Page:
What a waste, right?

Only, it wasn't a waste at all. It was the greatest investment ever, because it was a hard core, all in, reckless, crazy, illogical investment - a bet, really - in you.

That's the way God operates. And that's why when you look at something immeasurably painful in your life, thinking it's a waste and you'll never get it back and she'll never come home and all hope is lost and you'll never love or find love again Jesus says "If I have my way, nothing is ever wasted".

So, let Me have my way.

Monday, February 3, 2014

How To Work With A New Person Or Group

Whether you're a salesperson seeking to meet the needs of a potential client, a consultant looking to serve a new group, or a pastor desiring to care for a new family it's important to know how to make the right start with new folks.

I'll write as a consultant/educator so I'll use the plural, but the principles are the same whatever your role - and whether or not your role is something entirely different - teacher, coach, first name it!

1. Care far more about understanding them than making a first impression for yourself.

This is not only the right thing to do, but it increases your effectiveness exponentially. They are not a cog in your wheel, an asset for your bottom line, a notch for your ego, or a hope for your dwindling congregation.

They are a group of people with a story and your job is to learn that story well. Nothing you can say to them makes sense unless you get their story and begin to speak with them in the same language as their story.

2. Believe that whatever challenges they may be facing, the answers are in the room.

I am fortunate enough to work with a consulting firm which preaches this relentlessly and has ever since my first day of association with them thirteen years ago: "The answer is in the room".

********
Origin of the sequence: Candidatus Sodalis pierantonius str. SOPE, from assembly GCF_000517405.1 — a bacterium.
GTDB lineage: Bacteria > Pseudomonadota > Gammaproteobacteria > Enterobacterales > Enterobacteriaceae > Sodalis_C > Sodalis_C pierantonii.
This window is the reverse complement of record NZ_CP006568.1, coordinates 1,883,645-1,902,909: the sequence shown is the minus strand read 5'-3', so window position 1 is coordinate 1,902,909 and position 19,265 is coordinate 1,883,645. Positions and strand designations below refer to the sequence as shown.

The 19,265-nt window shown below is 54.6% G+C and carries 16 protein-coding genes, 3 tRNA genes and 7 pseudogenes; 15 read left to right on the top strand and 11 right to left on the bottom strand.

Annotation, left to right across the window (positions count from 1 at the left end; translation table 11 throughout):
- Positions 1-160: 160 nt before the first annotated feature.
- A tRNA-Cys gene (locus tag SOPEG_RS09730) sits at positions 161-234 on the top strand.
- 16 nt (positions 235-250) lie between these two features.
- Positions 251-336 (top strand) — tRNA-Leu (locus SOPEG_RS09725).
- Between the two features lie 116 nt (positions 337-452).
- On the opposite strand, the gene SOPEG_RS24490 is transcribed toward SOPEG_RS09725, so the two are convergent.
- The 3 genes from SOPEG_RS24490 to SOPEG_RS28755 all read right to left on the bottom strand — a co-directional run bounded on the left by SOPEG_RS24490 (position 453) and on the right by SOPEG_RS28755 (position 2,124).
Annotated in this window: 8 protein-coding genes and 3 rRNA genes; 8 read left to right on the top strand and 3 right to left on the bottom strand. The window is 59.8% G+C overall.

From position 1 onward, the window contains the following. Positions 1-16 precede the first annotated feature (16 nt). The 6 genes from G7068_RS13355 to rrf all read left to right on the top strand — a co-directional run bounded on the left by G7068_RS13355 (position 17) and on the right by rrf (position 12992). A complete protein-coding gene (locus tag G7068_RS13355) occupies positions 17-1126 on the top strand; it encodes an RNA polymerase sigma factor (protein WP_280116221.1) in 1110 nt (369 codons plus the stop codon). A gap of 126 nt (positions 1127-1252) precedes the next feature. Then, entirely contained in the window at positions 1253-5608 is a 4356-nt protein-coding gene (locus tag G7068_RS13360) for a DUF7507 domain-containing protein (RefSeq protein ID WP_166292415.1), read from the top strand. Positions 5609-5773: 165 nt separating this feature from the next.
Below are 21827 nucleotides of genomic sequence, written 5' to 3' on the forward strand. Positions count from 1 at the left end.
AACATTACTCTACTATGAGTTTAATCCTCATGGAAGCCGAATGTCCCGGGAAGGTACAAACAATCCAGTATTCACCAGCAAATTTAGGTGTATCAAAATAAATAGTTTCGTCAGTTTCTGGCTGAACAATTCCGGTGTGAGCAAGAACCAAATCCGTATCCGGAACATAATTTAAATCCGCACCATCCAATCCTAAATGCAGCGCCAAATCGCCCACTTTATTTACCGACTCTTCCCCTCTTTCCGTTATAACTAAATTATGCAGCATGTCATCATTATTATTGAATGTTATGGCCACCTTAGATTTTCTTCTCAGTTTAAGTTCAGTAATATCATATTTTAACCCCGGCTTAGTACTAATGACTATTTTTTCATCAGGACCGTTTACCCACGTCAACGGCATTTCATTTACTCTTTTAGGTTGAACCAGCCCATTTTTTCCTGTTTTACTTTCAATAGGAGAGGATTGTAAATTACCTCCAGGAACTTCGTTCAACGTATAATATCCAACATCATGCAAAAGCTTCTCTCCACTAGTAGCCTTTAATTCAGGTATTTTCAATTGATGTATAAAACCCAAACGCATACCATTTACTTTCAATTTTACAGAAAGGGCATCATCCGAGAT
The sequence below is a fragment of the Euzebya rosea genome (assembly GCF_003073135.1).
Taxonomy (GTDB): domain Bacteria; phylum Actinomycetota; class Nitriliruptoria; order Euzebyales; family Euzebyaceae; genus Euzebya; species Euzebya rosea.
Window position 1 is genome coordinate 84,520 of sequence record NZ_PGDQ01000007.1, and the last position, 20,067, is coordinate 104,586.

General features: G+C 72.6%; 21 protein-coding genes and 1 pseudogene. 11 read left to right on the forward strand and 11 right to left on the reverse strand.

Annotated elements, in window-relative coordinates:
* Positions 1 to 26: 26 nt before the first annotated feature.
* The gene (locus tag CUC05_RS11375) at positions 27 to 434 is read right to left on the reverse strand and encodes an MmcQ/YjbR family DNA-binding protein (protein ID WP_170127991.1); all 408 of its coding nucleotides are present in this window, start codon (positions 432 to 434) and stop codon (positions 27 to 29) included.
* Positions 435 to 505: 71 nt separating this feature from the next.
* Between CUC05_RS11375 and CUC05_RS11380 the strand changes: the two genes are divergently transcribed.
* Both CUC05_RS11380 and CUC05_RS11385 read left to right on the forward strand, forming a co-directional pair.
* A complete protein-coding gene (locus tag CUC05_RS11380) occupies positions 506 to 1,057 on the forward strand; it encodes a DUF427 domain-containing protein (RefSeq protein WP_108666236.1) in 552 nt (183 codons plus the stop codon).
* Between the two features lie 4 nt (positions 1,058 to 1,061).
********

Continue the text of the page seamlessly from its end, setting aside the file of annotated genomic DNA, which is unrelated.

I've seen the wisdom of this simple statement over and over again.

This means that God (in my estimation) or fate or the human spirit or life experience has given them everything they need to solve their problems. The work of leadership does not involve you telling them the answers but helping them to discover the resources they already have and then mobilizing others to solve those problems.

It also helps me get out of my own way and to avoid the pressure of having to act like I have all the answers.

3. Follow their energy, wherever that leads.

When working with new folks, I walk in - inevitably - with an agenda. That's not inherently bad, but it usually only lasts for the first five minutes of the meeting.

Whoever the group is, they have energy surrounding something. Your job is to find that and go with it. If you're a consultant, it's not 'here's my five point plan for you'; if you're in sales it's not 'please buy my service'; if you're a pastor, it's not 'please join my church, fill a slot, and contribute financially'.

If you try to impose your energy on them - oh, dear Lord - that never ends well. They will be irritated with you for reasons even they don't understand, and you'll get nowhere.

No one will follow someone else whom they believe to have an agenda that does not honor their own. Great leaders often change our agenda but they don't start there - they start by letting us know they value where we are starting.

Following the energy is not only good business practice but is a very spirit-honoring thing. In a world that treats people as commodities all too often this says "You are important and valuable and well worth considering".